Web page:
• How are  sensitive issues of community concern to be addressed: sex.nyc, nigg*r.nyc, childporn.nyc, f*ck.nyc, etc.? As a government controlled resource, are there first amendment implications?
  • The fundamental question of which TLD to apply for - .nyc or  .newyork - was settled with .nyc TLD. Has thought been given to applying for both as is being done in Barcelona?
  • Paris, Barcelona, and Madrid are following an allocation plan called Namespace Mandates. Does New York have something equivalent?
  • Will an anonymized access to the DNS Data Log be provided to developers as open data?
  • What city outreach channels will be made available for the .NYC Advisory Board to communicate with residents?
  • Where does the TLD fit within the planning of the Digital Roadmap?  

Additional Inquiries 

After providing these 19 inquiries, other questions arose. 
  • What is the governance structure and process within which the .NYC Advisory Board operates? (See preliminary thoughts above in Organization Structure sidebar.) 
  • What opportunities does name leasing present?
  • The standard TLD metric is number of domain names sold. That is, the greater the number of domain names sold, the more profitable the endeavor and successful the TLD. What metric is appropriate for a city-TLD? We've opined that economic development and quality of life measures provide the appropriate metric. 
  • What Public Interest Commitments are being considered for the operation of the .nyc TLD?
























The meeting began at 8 AM in City Hall's Outer Ceremonial Room. This report was prepared from the notes of Thomas Lowenhaupt, a member of the .NYC Advisory Board. [Notes, Questions, and Comments raised subsequent to the meeting are presented in brackets.]

Meeting Report

  • Member Introductions - Three new members to the board introduced themselves: representing small business interests were Seth Taylor of the 82nd Street Partnership (a BID or Business Improvement District) located in the Jackson Heights and Corona in Queens, Lorell Brown of the Jamaica Center BID, and Angelina Ramirez of the Washington Heights BID. All had been recommended by the city's Small Business Department. Anthony Townsend arrived in Newark Airport on a 7:45 AM red eye and was unable to attend. Members Noel Hidalgo, Jessica Lawrence, and Georgia Bullen attended via conference call. Others in attendance were Rachel Haot, the city's Chief Digital Officer, Grace Cheung, an associate, and Ken Hansen, of NeuStar, Inc., the project contractor. A representative from a Council Member's office walked in thinking it was a public meeting, and was informed that it was not and he would not be permitted to attend. (See more Board Member info in sidebar.)

  • The next agenda item was a Q & A, with Rachel Hoat answering some questions previously raised.
    • What happens to trademark name holders without a New York City Address? If an applicant does not have a city address, they do not have the right to register the .nyc name during the Sunrise Period or any other registration phases. If someone registers a trademarked name during any registration phase, a "Notification" is sent to the registrant from the Trademark Clearinghouse asserting to the existence of the trademark. If the registrant plans on using the name in another industry, for example, if the registrant plans on using intel.nyc for a coffee house, and not to sell computers, they could register the name. If a trademark holder feels there is a violation, recourse is available through a UDRP process (Uniform Domain Name Dispute Resolution Process) and a new Uniform Rapid Suspension Policy. This later process facilitates taking down (removing) a name in days or weeks, not the months it takes via UDRP. A discussion revealed that as Amazon and Intel don't have a presence in the city, they will not be able to register those names.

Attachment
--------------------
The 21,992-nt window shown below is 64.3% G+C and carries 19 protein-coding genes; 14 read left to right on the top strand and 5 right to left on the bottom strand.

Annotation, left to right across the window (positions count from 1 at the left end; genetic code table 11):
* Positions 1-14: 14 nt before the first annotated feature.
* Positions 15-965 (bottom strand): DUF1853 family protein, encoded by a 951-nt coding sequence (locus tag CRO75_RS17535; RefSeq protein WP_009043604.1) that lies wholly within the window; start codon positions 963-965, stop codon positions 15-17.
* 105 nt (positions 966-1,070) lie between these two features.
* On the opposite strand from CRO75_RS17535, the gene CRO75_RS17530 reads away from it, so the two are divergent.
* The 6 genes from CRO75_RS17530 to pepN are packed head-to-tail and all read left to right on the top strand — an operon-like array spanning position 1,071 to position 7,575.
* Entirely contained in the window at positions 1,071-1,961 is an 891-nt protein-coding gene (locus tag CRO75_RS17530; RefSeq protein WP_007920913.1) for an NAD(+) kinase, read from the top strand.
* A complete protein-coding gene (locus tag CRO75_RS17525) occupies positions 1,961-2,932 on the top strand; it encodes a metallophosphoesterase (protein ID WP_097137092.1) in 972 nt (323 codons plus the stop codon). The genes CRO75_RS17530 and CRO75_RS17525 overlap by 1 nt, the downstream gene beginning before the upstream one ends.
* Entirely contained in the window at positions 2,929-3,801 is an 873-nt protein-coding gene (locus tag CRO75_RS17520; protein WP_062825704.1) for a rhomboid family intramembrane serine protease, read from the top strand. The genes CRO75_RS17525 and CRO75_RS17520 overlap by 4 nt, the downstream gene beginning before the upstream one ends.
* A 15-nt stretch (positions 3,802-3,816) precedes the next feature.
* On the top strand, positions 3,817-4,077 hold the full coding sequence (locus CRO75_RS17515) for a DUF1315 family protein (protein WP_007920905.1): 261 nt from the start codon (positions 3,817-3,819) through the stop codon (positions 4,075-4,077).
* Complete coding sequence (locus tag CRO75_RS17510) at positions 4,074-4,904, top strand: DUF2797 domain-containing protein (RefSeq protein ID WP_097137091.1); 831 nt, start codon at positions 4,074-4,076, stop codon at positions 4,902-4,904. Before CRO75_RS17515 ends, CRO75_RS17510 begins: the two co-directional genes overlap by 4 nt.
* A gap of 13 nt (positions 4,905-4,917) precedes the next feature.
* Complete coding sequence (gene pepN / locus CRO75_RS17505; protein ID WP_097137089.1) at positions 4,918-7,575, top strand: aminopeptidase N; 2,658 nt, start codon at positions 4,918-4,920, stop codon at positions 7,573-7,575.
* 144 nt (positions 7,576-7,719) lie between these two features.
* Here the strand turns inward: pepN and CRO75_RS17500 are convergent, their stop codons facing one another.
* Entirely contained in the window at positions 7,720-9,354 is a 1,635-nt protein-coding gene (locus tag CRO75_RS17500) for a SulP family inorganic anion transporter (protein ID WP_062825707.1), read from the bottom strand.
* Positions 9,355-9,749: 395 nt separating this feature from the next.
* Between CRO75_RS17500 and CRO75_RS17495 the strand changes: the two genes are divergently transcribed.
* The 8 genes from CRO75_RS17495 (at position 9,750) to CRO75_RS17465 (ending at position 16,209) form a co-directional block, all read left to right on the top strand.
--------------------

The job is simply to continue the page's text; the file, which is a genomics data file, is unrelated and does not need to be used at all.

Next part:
• Addendum: A post publication contribution from Joly MacFie of the Internet Society of New York provided the following link showing a substantial Amazon presence in New York City - http://commercialobserver.com/2012/06/amazon-grabs-another-suite-at-1350-avenue-of-the-americas/.
    • What is Bona Fide Presence? Emerging from the trademark discussion was the question about the current Nexus Policy, particularly section 6.(b)(ii)(B), that declares that those purchasing a name must have a "bonafide presence" in the city, and that merely selling products to city residents provides suitable bonafides. It was noted that in the world of the Internet, every website offering a product or service for sale to New Yorkers qualifies as having a bonafide presence, and may purchase a .nyc domain name. Rachel indicated she is talking to NeuStar about improving nexus policy. Esther Dyson suggested that we require that something be "New York specific," made just for New York, to narrow the eligibility.